|MIDNIGHT IN THE GARDEN OF GOOD AND EVIL (1997)|
|"I'm what they call "nouveau riche," but then, it's only the "riche" that counts."|
|Time: 135 mins.|
Official Web Site
Now I should say that I don't put much stock in reviews (I know it's contradictory), but when everyone is so against a film it doesn't inspire me to run out and see it. So it took me a week to see this movie. I usually trust people I know who have a record of taste consistent to mine. The average movie-goer doesn't have the same baggage or stake in a films' success as a paid reviewer does. That said, I'm going to go out on a limb and highly recommend this film to you.
Every review I read or heard panned this movie. I have no idea why. I am a big fan of the book and thoroughly enjoyed this adaptation. I give the screenwriter a lot of credit for capturing at least some of the essence of this amusing, strange tale of the new friends a Northern writer met during his time spent in Savannah, Georgia. The joy of the novel was in getting under the skin and into the closets of the residents of this southern city and the film did just that.
The film concentrates on the trial of one of Savannah's most notorious residents, Jim Williams. In real life, Williams was actually tried 4 times for the murder of his young male lover/companion, Billy. A young journalist comes to Savannah to cover Williams' famous Christmas party and ends up befriending Williams and becoming involved in his trial. Kevin Spacey, who looks amazingly like Williams, is wonderful as always as this smooth, nouveau-riche gentleman who believes he's done nothing wrong even though he killed Billy in cold-blood. Cusack plays the savvy New-Yorker as a bit too incredulous in the beginning (the weird aspects of Savannah really seem to shock him, which should be hard to do considering New York is ground zero for weirdos), but once he settles in, he plays the conscious of the film admirably.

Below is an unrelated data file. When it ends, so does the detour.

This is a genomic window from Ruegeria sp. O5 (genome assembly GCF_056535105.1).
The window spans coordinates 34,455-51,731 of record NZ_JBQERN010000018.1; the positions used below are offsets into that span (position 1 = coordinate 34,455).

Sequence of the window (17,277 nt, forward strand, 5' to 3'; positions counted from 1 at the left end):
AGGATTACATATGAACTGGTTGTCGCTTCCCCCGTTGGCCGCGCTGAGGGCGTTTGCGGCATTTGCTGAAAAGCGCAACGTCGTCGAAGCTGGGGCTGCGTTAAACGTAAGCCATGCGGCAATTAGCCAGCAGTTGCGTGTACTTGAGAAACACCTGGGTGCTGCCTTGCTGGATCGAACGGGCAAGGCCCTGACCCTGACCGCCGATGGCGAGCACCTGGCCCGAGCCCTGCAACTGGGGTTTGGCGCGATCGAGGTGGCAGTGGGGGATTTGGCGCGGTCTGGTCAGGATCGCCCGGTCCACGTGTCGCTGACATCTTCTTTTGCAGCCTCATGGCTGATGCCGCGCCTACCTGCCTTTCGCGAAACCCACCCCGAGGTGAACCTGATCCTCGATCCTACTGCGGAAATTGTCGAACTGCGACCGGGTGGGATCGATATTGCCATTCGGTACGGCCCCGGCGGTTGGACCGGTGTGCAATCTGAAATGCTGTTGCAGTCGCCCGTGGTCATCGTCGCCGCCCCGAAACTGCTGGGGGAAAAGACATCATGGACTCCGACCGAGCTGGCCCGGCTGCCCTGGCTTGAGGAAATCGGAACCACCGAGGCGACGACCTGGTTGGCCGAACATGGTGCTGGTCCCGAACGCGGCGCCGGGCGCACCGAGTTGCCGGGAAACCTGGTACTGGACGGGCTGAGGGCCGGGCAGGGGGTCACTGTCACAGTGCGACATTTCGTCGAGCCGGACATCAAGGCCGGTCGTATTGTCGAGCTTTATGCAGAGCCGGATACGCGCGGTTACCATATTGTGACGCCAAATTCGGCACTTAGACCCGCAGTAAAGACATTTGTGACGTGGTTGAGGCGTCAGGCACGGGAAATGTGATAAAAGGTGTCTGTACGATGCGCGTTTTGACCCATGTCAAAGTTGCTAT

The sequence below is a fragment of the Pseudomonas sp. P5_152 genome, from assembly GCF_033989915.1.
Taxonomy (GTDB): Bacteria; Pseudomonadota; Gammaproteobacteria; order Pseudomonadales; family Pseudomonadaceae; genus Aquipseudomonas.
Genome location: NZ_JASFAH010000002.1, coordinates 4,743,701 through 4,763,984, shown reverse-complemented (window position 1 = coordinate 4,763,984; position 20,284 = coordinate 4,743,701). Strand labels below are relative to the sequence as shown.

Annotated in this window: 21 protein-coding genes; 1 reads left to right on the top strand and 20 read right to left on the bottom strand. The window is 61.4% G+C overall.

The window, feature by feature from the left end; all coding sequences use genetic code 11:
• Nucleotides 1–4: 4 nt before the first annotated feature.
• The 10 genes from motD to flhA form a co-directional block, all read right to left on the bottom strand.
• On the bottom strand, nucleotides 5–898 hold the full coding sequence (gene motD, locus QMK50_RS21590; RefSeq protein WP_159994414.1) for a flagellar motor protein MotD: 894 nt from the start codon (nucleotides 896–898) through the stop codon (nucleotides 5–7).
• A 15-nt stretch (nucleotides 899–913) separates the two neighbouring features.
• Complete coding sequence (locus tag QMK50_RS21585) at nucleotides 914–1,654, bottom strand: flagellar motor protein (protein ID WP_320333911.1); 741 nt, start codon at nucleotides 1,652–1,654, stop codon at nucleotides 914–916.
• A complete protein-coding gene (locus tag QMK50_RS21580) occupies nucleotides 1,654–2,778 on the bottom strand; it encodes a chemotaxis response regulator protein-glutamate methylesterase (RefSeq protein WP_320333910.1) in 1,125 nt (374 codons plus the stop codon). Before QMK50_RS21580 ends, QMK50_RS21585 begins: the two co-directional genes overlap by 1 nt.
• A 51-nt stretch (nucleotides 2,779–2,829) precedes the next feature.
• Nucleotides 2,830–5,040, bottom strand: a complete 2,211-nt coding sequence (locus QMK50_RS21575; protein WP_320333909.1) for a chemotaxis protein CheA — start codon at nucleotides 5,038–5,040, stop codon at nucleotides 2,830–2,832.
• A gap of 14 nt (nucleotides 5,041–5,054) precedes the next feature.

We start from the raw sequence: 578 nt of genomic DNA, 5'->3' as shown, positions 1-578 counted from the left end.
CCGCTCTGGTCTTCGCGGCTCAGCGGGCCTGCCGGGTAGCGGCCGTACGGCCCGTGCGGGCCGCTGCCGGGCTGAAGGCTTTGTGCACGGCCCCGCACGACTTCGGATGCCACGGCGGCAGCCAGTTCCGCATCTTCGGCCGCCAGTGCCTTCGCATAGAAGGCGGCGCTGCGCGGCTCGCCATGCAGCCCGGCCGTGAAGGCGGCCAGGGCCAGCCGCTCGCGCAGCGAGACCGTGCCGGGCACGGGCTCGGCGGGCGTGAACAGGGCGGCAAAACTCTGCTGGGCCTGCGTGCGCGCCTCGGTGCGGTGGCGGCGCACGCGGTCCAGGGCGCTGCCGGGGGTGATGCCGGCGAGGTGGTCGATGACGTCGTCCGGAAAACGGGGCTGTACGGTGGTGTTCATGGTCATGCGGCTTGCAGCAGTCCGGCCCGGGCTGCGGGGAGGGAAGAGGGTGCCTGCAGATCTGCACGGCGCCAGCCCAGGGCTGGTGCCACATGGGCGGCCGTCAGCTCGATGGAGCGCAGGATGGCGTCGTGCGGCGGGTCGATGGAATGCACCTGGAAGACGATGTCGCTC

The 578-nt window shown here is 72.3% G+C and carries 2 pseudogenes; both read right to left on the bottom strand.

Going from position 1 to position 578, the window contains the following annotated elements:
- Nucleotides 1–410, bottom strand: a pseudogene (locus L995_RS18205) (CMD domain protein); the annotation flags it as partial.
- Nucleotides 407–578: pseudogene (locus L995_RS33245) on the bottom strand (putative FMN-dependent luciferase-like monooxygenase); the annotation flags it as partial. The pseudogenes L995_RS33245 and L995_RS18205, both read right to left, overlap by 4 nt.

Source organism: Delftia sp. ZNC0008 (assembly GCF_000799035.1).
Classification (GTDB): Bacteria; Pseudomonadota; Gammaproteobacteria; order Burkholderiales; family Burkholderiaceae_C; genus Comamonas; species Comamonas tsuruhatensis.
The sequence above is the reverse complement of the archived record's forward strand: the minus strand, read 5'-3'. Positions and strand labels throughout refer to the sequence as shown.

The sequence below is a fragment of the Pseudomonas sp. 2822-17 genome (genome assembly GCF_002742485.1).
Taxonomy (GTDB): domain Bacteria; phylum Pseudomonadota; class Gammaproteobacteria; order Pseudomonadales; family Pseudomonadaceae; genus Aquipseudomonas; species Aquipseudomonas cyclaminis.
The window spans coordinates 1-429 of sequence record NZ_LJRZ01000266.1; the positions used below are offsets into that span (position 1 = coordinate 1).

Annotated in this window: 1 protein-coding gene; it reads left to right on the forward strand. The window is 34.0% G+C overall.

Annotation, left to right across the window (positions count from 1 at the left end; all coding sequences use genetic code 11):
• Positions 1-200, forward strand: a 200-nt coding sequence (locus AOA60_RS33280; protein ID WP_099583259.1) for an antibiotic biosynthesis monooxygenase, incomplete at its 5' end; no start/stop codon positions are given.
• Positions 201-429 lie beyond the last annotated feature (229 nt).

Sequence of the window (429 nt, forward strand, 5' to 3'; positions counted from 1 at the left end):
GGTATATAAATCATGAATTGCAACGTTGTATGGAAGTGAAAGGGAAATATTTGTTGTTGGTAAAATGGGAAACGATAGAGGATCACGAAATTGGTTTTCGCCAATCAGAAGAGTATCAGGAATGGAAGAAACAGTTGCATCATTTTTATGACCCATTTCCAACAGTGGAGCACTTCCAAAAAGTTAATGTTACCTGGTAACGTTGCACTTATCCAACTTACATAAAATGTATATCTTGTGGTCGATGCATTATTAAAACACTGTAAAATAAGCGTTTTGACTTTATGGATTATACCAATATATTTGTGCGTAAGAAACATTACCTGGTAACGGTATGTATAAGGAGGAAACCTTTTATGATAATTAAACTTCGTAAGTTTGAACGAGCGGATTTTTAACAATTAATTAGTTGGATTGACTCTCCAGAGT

Now one can argue, and one reveiewer did, that Eastwood doesn't balance the film with enough of the "normal" people and society of Savannah, showcasing why Williams crime would be so shocking to them. And that may be true. The scenes where John meets the upper class are short and uneventful, i.e. boring. We are there to be entertained, so the weirdos win. I was interested in what happened to Williams and that's all that mattered. Plus, the film had some truly funny moments, mainly due to the Lady Chablis, who plays "herself" and is the consummate Savannah weirdo.
The only novels that are easily rendered to film are those written by Michael Crichton and I don't really think we need to see any more of those. Adaptations are tricky and I think Eastwood did a great job. His style is always smooth and unobtrusive, settling in on the characters which should be the most important thing in any film, but are often forgotten or pushed aside for special effects. He couldn't include everything, so he chose the most memorable or funny aspects of the story. Who can blame him? They're delicious.
As a huge fan of the book, I was pleasantly surprised and left the theater happy. If you liked the story and just have to know more or haven't read the book, I suggest you run right out and buy it today. It's more than worth it. However, if you don't want to spend the time, the film is just as entertaining and will give you a tiny peek into this insular world.